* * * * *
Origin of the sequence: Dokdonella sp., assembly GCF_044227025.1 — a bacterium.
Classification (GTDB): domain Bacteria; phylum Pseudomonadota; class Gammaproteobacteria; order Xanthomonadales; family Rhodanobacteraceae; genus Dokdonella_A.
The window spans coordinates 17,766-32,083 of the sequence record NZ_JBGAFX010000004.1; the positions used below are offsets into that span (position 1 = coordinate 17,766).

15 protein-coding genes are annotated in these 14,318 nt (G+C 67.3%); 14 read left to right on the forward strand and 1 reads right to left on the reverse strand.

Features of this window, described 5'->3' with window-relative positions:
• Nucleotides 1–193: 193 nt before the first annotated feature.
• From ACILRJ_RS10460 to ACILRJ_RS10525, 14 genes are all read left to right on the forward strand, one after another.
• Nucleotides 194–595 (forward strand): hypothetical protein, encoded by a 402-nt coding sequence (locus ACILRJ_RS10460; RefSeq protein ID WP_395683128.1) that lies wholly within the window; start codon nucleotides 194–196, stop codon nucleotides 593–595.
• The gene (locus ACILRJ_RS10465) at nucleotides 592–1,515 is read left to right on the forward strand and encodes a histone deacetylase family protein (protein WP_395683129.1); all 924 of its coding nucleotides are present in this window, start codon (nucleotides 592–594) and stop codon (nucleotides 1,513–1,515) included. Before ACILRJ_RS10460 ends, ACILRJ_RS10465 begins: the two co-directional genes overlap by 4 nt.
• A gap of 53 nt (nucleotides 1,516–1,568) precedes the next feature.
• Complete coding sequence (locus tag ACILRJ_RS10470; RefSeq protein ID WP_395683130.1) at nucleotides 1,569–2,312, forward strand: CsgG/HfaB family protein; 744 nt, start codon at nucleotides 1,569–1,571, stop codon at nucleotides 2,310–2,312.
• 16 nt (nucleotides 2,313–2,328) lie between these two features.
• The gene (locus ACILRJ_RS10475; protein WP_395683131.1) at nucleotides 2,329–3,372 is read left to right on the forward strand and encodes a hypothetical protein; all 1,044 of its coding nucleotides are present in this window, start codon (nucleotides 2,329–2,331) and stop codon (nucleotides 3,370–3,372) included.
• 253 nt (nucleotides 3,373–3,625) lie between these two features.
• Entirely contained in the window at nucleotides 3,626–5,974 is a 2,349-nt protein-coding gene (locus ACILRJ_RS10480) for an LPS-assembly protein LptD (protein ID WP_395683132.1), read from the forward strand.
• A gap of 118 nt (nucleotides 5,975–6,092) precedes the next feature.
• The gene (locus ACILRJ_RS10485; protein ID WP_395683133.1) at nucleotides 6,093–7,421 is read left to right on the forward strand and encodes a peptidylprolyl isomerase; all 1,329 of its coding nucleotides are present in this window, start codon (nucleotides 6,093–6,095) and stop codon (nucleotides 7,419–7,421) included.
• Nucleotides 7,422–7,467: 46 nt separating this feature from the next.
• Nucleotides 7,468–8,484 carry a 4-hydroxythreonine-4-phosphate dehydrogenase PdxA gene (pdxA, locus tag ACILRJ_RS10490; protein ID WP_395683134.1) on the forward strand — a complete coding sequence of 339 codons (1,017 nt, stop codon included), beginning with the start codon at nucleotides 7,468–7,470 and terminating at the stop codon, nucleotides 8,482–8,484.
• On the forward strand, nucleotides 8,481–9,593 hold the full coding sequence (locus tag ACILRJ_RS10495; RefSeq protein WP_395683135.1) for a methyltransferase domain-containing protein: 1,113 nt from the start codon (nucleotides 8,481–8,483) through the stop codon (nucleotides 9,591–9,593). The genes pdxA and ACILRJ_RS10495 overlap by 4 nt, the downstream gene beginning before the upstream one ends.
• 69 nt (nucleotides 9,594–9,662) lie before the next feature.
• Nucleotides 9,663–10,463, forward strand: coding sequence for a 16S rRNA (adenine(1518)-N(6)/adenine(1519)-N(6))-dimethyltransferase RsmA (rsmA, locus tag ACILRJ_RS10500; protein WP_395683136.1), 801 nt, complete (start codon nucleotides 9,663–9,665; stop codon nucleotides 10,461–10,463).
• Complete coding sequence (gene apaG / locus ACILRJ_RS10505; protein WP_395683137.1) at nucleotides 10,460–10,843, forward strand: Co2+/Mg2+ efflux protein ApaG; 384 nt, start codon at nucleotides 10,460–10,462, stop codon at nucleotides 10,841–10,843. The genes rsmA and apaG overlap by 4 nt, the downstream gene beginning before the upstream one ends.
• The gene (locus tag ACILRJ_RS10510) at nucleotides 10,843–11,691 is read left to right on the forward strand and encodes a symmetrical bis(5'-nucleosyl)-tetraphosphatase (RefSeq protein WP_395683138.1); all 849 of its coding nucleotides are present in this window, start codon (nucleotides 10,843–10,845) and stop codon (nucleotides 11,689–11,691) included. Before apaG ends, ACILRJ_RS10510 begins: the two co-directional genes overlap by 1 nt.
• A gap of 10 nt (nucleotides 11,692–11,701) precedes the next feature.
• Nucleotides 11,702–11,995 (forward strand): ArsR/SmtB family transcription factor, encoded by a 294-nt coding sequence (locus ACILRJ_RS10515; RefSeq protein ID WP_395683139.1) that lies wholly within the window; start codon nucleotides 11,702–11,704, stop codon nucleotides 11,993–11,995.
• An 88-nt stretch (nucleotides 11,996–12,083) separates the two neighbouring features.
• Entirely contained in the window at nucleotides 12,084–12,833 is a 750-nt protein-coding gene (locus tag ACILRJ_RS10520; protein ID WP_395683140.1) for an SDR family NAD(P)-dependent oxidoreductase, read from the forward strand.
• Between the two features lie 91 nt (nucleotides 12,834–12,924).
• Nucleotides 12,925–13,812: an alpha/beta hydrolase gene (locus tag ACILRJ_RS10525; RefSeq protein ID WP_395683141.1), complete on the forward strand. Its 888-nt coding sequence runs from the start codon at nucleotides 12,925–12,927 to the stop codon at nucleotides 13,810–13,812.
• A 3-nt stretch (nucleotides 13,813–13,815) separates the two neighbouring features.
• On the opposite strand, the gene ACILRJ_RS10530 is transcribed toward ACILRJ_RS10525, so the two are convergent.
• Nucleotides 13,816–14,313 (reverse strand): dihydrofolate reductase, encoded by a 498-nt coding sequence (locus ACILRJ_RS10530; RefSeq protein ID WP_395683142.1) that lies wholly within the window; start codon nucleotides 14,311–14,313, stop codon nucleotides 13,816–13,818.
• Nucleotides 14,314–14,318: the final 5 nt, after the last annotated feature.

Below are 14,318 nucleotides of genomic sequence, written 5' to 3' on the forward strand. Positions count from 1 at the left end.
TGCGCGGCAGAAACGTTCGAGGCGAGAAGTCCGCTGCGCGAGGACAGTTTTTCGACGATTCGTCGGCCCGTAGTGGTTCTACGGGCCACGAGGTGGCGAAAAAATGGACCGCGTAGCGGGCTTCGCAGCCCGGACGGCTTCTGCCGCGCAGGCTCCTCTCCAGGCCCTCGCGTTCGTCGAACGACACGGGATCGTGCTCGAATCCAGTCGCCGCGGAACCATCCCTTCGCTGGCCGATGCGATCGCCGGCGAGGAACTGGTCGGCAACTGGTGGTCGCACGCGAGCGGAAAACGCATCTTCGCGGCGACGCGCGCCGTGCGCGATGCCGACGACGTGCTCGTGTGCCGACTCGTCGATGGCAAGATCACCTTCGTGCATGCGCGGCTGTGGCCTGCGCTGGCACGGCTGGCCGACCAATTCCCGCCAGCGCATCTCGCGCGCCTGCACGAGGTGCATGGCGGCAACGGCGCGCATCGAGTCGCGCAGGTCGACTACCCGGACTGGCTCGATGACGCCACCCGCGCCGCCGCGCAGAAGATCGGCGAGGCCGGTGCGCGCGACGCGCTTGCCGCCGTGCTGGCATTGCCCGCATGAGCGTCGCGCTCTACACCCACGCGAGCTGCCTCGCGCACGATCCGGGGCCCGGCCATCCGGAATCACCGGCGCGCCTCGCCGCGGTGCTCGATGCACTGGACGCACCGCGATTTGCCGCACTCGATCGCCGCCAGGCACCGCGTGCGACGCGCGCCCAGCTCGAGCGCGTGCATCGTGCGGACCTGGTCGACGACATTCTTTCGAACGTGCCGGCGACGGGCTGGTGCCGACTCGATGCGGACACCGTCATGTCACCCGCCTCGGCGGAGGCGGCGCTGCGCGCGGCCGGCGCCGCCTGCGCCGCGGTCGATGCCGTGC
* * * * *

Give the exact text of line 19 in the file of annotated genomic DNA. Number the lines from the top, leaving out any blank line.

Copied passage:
• Nucleotides 7,468–8,484 carry a 4-hydroxythreonine-4-phosphate dehydrogenase PdxA gene (pdxA, locus tag ACILRJ_RS10490; protein ID WP_395683134.1) on the forward strand — a complete coding sequence of 339 codons (1,017 nt, stop codon included), beginning with the start codon at nucleotides 7,468–7,470 and terminating at the stop codon, nucleotides 8,482–8,484.